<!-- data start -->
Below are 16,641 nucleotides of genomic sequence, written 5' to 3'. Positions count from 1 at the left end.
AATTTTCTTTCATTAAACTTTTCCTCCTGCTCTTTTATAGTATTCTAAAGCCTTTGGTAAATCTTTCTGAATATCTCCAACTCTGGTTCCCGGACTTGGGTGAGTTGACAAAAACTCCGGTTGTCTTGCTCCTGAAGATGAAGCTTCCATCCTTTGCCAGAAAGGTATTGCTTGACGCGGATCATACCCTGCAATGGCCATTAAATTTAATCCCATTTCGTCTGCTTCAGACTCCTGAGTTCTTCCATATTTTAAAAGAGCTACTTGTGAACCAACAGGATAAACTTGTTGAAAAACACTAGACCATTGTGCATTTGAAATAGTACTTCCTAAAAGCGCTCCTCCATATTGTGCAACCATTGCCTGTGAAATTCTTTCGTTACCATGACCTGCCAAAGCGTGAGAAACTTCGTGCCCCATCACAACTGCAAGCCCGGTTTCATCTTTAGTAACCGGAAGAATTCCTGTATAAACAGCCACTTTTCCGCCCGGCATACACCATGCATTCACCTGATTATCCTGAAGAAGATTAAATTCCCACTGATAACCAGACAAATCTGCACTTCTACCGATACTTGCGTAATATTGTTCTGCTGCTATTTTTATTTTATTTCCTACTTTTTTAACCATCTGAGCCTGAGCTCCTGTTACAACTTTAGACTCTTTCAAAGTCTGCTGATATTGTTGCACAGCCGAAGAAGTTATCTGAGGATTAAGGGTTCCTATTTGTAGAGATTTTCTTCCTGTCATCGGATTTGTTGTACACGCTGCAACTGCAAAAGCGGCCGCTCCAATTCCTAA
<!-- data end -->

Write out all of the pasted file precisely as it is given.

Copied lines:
Below are 16,641 nucleotides of genomic sequence, written 5' to 3'. Positions count from 1 at the left end.
AATTTTCTTTCATTAAACTTTTCCTCCTGCTCTTTTATAGTATTCTAAAGCCTTTGGTAAATCTTTCTGAATATCTCCAACTCTGGTTCCCGGACTTGGGTGAGTTGACAAAAACTCCGGTTGTCTTGCTCCTGAAGATGAAGCTTCCATCCTTTGCCAGAAAGGTATTGCTTGACGCGGATCATACCCTGCAATGGCCATTAAATTTAATCCCATTTCGTCTGCTTCAGACTCCTGAGTTCTTCCATATTTTAAAAGAGCTACTTGTGAACCAACAGGATAAACTTGTTGAAAAACACTAGACCATTGTGCATTTGAAATAGTACTTCCTAAAAGCGCTCCTCCATATTGTGCAACCATTGCCTGTGAAATTCTTTCGTTACCATGACCTGCCAAAGCGTGAGAAACTTCGTGCCCCATCACAACTGCAAGCCCGGTTTCATCTTTAGTAACCGGAAGAATTCCTGTATAAACAGCCACTTTTCCGCCCGGCATACACCATGCATTCACCTGATTATCCTGAAGAAGATTAAATTCCCACTGATAACCAGACAAATCTGCACTTCTACCGATACTTGCGTAATATTGTTCTGCTGCTATTTTTATTTTATTTCCTACTTTTTTAACCATCTGAGCCTGAGCTCCTGTTACAACTTTAGACTCTTTCAAAGTCTGCTGATATTGTTGCACAGCCGAAGAAGTTATCTGAGGATTAAGGGTTCCTATTTGTAGAGATTTTCTTCCTGTCATCGGATTTGTTGTACACGCTGCAACTGCAAAAGCGGCCGCTCCAATTCCTAA